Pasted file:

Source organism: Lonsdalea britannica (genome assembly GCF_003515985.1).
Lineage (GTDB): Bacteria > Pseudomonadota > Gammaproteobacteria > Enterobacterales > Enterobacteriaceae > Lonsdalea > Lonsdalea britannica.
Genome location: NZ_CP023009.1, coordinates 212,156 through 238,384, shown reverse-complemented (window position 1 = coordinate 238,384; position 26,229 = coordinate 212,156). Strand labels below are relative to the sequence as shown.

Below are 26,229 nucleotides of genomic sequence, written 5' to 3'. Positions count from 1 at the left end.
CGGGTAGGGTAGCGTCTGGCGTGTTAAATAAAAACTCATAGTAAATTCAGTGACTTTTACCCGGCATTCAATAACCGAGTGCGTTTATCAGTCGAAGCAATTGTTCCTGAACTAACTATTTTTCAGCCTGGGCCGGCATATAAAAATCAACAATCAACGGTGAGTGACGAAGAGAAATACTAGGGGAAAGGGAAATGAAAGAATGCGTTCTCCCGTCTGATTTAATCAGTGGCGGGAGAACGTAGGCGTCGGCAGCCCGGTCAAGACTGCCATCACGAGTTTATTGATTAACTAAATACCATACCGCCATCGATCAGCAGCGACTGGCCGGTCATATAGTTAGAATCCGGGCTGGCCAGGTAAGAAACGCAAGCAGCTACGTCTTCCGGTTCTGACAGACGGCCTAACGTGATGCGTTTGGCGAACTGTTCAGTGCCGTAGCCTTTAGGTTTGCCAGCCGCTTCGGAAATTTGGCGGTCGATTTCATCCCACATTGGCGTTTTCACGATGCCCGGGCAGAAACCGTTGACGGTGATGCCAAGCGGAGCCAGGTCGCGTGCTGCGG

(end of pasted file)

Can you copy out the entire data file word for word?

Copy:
Source organism: Lonsdalea britannica (genome assembly GCF_003515985.1).
Lineage (GTDB): Bacteria > Pseudomonadota > Gammaproteobacteria > Enterobacterales > Enterobacteriaceae > Lonsdalea > Lonsdalea britannica.
Genome location: NZ_CP023009.1, coordinates 212,156 through 238,384, shown reverse-complemented (window position 1 = coordinate 238,384; position 26,229 = coordinate 212,156). Strand labels below are relative to the sequence as shown.

Below are 26,229 nucleotides of genomic sequence, written 5' to 3'. Positions count from 1 at the left end.
CGGGTAGGGTAGCGTCTGGCGTGTTAAATAAAAACTCATAGTAAATTCAGTGACTTTTACCCGGCATTCAATAACCGAGTGCGTTTATCAGTCGAAGCAATTGTTCCTGAACTAACTATTTTTCAGCCTGGGCCGGCATATAAAAATCAACAATCAACGGTGAGTGACGAAGAGAAATACTAGGGGAAAGGGAAATGAAAGAATGCGTTCTCCCGTCTGATTTAATCAGTGGCGGGAGAACGTAGGCGTCGGCAGCCCGGTCAAGACTGCCATCACGAGTTTATTGATTAACTAAATACCATACCGCCATCGATCAGCAGCGACTGGCCGGTCATATAGTTAGAATCCGGGCTGGCCAGGTAAGAAACGCAAGCAGCTACGTCTTCCGGTTCTGACAGACGGCCTAACGTGATGCGTTTGGCGAACTGTTCAGTGCCGTAGCCTTTAGGTTTGCCAGCCGCTTCGGAAATTTGGCGGTCGATTTCATCCCACATTGGCGTTTTCACGATGCCCGGGCAGAAACCGTTGACGGTGATGCCAAGCGGAGCCAGGTCGCGTGCTGCGG